The Atlantic Wolffish, Anarhichas lupus, is a large-bodied, bottom-dwelling fish with prominent canine-like teeth. It has dark bars on its body that distinguish it from the other wolffish species. This species is taken as bycatch in a wide range of fisheries and was of commercial interest in the 1990s. A very limited commercial fishery persists, with the largest catches reported off Nova Scotia and south of Newfoundland.

COSEWIC Assessments

Response Statements

  • Response Statement - Atlantic Wolffish (2013)

    This species underwent steep declines in both abundance and area of occupancy over much of its range from the 1980s until the mid 1990s, including its historical stronghold in waters east and north of Newfoundland. Since then it has been increasing in abundance and area of occupancy. While these recent increases are encouraging, the species remains at low abundance compared to the early 1980s. Population increases have probably been aided by reduced commercial fisheries, which take wolffish as bycatch. There have been continuing declines in abundance on the Scotian Shelf and in the Southern Gulf of St. Lawrence, where historically there were fewer individuals than areas to the east and north.

Recovery Strategies

  • Recovery Strategy for the Northern Wolffish (Anarhichas denticulatus) and Spotted Wolffish (Anarhichas minor), and Management Plan for Atlantic Wolffish (Anarhichas lupus) in Canada (2008)

    Four species of wolffish (family Anarhichadidae) inhabit Canadian waters: Anarhichas denticulatus (northern), A. minor (spotted) and A. lupus (atlantic) in the Atlantic and Arctic Oceans, and A. orientalis in the Arctic Ocean only. In May 2001, A. denticulatus and A. minor were assessed by COSEWIC (Committee on the Status of Endangered Wildlife in Canada) as “threatened” due to declines in their abundance and biomass. This assessment applies to species likely to become “endangered” if limiting factors are not reversed, while “endangered” refers to species facing imminent extirpation or extinction. COSEWIC indicated that over three generations the abundance of these two species had declined by over 90% and extent of distribution had decreased. Specific threats identified by COSEWIC included bycatch mortality in commercial fisheries and habitat alteration by trawling gear. A third species, A. lupus, was assessed by COSEWIC as “special concern”, suggesting that it is particularly sensitive to human activities or natural events but is not endangered or threatened at this time. All three wolffish species where included in Schedule 1 of the Species at Risk Act (SARA) at the time of the Act’s proclamation in June 2003.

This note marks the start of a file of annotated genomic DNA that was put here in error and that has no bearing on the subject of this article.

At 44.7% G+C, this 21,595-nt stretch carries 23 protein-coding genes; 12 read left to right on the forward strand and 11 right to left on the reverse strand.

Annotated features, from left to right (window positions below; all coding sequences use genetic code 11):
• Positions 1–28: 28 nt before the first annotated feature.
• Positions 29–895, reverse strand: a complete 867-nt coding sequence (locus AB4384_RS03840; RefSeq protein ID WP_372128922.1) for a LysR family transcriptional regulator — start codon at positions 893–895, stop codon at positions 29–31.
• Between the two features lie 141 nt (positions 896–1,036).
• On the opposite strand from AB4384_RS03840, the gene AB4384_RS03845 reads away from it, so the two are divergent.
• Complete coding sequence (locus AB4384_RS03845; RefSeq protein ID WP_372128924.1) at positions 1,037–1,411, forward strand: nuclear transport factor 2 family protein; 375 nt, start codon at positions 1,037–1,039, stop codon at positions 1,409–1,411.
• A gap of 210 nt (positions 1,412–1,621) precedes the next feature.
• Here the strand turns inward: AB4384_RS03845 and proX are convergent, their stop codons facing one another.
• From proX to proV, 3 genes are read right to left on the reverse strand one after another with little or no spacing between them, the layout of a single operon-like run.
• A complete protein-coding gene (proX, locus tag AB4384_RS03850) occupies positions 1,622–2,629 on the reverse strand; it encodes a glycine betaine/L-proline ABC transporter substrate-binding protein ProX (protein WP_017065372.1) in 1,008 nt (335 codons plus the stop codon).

Management Plans

  • Recovery Strategy for the Northern Wolffish (Anarhichas denticulatus) and Spotted Wolffish (Anarhichas minor), and Management Plan for Atlantic Wolffish (Anarhichas lupus) in Canada (2008)

    Four species of wolffish (family Anarhichadidae) inhabit Canadian waters: Anarhichas denticulatus (northern), A. minor (spotted) and A. lupus (atlantic) in the Atlantic and Arctic Oceans, and A. orientalis in the Arctic Ocean only. In May 2001, A. denticulatus and A. minor were assessed by COSEWIC (Committee on the Status of Endangered Wildlife in Canada) as “threatened” due to declines in their abundance and biomass. This assessment applies to species likely to become “endangered” if limiting factors are not reversed, while “endangered” refers to species facing imminent extirpation or extinction. COSEWIC indicated that over three generations the abundance of these two species had declined by over 90% and extent of distribution had decreased. Specific threats identified by COSEWIC included bycatch mortality in commercial fisheries and habitat alteration by trawling gear. A third species, A. lupus, was assessed by COSEWIC as “special concern”, suggesting that it is particularly sensitive to human activities or natural events but is not endangered or threatened at this time. All three wolffish species where included in Schedule 1 of the Species at Risk Act (SARA) at the time of the Act’s proclamation in June 2003.

COSEWIC Annual Reports

  • COSEWIC Annual Report – 2012-2013 (2013)

    Under Canada’s Species at Risk Act (SARA), the foremost function of COSEWIC is to “assess the status of each wildlife species considered by COSEWIC to be at risk and, as part of the assessment, identify existing and potential threats to the species”. COSEWIC held two Wildlife Species Assessment Meetings in this reporting year (October, 2012 to September 2013) from November 25 to November 30, 2012 and from April 28 to May 3, 2013. During the current reporting period, COSEWIC assessed the status or reviewed the classification of 73 wildlife species. The wildlife species assessment results for the 2012-2013 reporting period include the following: Extinct: 0 Extirpated: 2 Endangered: 28 Threatened: 19 Special Concern: 19 Data Deficient: 4 Not at Risk: 1 Total: 73 Of the 73 wildlife species examined, COSEWIC reviewed the classification of 50 species that had been previously assessed. The review of classification for 26 of those species resulted in a confirmation of the same status as the previous assessment.